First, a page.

How metaverse and NFTs may affect IP protection in 2023
IP issues related to the metaverse, blockchain technologies and cryptoassets will continue to be an important focus for licensees and businesses entering or expanding into this evolving space in 2023. Two metaverse and NFT lawsuits took center stage last year, with the outcome now eagerly awaited: Hermès’ suit over MetaBirkin’s NFTs and Nike’s suit against StockX.
Hermès against Rothschild
Hermès sued artist Mason Rothschild for his use of the BIRKIN trademarks in connection with his MetaBirkins NFTs, alleging trademark infringement and dilution. Rothschild argued that the claims should be dismissed based on Rogers v. Grimaldi and subsequent case law indicating that digital images of the bags are art and receive First Amendment protection. However, Hermès argued that the sale of NFTs was purely commercial and Rogers was therefore inapplicable.
In May 2022, the US District Court for the Southern District of New York found that Rothschild’s MetaBirkins NFTs were digital images capable of constituting a form of artistic expression, meaning that they were entitled to First Amendment protection and that Rogers used. However, the court denied Rothschild’s motion to dismiss because Hermès sufficiently argued that his use of the MetaBirkins either has no artistic relevance to the underlying work whatsoever or, even if it does, would be explicitly misleading as to the source or content of the work .
The case proceeded to trial and the jury found Rothschild liable for trademark infringement, trademark dilution and cybersquatting, and awarded Hermès damages. Since the ruling, Hermès has sought a court mandate that Rothschild cease using the Birkin trademark, and transfer the MetaBirkins domain name to Hermès, as well as his proceeds from the sale of tokens.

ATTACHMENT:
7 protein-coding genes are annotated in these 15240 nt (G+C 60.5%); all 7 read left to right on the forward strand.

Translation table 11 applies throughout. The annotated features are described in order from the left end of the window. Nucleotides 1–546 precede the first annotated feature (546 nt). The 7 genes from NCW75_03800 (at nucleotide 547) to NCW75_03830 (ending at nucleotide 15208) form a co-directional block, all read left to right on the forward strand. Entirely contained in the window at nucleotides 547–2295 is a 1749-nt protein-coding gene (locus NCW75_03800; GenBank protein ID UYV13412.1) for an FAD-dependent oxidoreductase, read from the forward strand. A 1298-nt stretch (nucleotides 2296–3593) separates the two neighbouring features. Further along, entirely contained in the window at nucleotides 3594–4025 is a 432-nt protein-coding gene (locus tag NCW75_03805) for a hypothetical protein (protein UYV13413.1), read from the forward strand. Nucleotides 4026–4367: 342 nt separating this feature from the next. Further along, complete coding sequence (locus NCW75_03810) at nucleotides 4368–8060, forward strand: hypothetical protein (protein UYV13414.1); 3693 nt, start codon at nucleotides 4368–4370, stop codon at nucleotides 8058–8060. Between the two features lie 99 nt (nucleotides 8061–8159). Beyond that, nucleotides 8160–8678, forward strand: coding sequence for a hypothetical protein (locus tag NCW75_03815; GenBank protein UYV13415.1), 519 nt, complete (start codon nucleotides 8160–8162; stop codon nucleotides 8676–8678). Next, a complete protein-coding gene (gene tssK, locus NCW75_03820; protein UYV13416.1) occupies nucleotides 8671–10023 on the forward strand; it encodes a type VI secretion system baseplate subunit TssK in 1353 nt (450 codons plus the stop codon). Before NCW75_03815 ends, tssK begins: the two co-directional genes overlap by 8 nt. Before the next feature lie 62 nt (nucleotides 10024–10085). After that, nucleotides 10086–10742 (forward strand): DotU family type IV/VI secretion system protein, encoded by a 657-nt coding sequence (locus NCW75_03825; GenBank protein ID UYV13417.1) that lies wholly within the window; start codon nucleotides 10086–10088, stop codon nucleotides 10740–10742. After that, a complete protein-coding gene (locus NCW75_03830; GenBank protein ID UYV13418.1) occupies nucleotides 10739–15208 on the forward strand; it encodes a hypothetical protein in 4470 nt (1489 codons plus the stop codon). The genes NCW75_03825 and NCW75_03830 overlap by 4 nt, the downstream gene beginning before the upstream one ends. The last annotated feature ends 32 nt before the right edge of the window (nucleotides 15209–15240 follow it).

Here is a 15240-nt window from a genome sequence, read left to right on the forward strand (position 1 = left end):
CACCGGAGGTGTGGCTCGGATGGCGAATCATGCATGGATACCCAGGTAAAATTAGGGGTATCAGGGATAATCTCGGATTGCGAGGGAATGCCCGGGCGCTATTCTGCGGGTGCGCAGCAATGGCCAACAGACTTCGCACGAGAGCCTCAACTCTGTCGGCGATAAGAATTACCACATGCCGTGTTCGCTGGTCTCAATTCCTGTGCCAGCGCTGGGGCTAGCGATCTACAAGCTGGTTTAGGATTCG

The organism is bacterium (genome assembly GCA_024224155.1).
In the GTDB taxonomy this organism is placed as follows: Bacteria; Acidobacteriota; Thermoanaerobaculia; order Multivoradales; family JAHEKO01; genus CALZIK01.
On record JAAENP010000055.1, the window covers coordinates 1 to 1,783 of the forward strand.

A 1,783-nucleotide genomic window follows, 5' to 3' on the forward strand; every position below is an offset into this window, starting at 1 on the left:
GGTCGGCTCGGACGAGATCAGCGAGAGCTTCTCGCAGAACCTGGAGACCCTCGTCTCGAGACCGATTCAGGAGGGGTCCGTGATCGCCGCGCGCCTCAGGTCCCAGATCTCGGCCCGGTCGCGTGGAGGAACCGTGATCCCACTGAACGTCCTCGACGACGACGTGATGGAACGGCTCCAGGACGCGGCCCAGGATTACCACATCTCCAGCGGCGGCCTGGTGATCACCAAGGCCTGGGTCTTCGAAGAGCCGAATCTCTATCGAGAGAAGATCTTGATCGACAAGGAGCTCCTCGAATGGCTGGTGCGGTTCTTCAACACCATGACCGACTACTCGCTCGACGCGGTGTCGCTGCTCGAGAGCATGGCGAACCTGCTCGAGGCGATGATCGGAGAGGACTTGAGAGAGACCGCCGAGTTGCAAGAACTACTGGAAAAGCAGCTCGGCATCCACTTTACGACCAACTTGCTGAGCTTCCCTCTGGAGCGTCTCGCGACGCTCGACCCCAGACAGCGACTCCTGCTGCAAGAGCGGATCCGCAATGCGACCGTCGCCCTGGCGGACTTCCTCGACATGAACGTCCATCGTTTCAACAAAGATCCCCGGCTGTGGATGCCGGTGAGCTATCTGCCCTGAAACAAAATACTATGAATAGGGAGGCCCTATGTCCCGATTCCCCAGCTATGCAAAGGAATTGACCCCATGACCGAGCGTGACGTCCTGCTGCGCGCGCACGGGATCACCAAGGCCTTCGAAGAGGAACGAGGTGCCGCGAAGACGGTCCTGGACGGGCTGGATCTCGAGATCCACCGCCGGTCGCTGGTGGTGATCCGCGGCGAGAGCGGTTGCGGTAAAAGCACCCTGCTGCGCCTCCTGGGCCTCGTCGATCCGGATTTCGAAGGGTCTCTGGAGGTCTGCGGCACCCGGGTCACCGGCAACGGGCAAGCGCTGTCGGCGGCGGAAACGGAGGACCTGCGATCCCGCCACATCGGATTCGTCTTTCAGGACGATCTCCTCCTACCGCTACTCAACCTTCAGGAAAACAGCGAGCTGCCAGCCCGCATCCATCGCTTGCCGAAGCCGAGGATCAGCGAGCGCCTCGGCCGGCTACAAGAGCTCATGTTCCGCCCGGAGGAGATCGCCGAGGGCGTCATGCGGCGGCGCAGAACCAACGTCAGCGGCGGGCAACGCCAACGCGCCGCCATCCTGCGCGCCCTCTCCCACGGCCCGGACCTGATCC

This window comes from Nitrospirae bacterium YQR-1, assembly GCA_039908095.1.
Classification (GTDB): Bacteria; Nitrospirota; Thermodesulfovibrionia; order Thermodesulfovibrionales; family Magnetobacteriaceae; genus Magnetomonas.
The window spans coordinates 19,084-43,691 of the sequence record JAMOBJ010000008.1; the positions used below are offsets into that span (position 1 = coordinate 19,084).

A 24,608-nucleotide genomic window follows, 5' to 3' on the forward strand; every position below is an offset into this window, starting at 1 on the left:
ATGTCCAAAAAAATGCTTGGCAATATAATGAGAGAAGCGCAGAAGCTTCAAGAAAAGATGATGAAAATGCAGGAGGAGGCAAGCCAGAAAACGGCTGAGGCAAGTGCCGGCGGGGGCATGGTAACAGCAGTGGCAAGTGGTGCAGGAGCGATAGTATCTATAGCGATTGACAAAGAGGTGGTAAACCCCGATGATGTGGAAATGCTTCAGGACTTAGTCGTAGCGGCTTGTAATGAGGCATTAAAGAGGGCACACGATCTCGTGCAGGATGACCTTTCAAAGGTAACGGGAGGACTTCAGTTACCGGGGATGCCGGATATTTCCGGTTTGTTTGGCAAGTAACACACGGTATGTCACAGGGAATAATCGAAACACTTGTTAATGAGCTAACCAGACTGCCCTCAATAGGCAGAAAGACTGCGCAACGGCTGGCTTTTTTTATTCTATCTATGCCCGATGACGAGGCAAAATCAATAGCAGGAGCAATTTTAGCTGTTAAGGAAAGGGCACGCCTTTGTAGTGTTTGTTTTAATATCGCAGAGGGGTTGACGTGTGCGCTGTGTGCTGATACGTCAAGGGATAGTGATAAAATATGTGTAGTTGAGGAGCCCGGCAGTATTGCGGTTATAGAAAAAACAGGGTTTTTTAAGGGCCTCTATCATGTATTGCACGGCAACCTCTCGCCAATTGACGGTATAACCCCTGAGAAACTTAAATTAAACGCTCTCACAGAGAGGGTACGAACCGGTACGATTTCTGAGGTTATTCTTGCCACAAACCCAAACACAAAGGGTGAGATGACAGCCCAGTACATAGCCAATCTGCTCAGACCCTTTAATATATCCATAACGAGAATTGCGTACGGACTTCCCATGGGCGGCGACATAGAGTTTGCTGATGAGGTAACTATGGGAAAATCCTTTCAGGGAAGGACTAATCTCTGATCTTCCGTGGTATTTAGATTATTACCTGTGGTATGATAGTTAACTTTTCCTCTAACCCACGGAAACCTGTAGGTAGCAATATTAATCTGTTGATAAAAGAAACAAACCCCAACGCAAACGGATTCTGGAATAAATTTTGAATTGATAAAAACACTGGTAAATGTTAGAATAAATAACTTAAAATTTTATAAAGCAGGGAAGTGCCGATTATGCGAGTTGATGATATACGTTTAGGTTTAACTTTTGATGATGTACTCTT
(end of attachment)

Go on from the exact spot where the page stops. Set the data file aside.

The ruling in the case demonstrates the ability of brand owners to potentially protect against the unauthorized issuance and sale of NFTs using their marks or designs, even when faced with a First Amendment defense.
Nike v StockX
In February 2022, Nike filed a trademark case after StockX, a company that sells sneakers, announced that it would use NFTs to allow buyers to track ownership of physical products resold on the StockX platform and to verify authenticity. StockX argued that the use of third-party marks featured in the NFTs was protected under the first sale doctrine. Nike countered that the NFTs were distinct digital products with independent value and that StockX was profiting from Nike’s intellectual property.
The problems involved in Nike v StockX could shape the IP landscape around NFTs, the legal distinction between NFTs and physical assets and the use of trademarks in connection with creative works.
Specifically, creators may need to take additional precautions when launching NFTs for other products.
USPTO’s Handling of Metaverse and NFT-Related Trademark Applications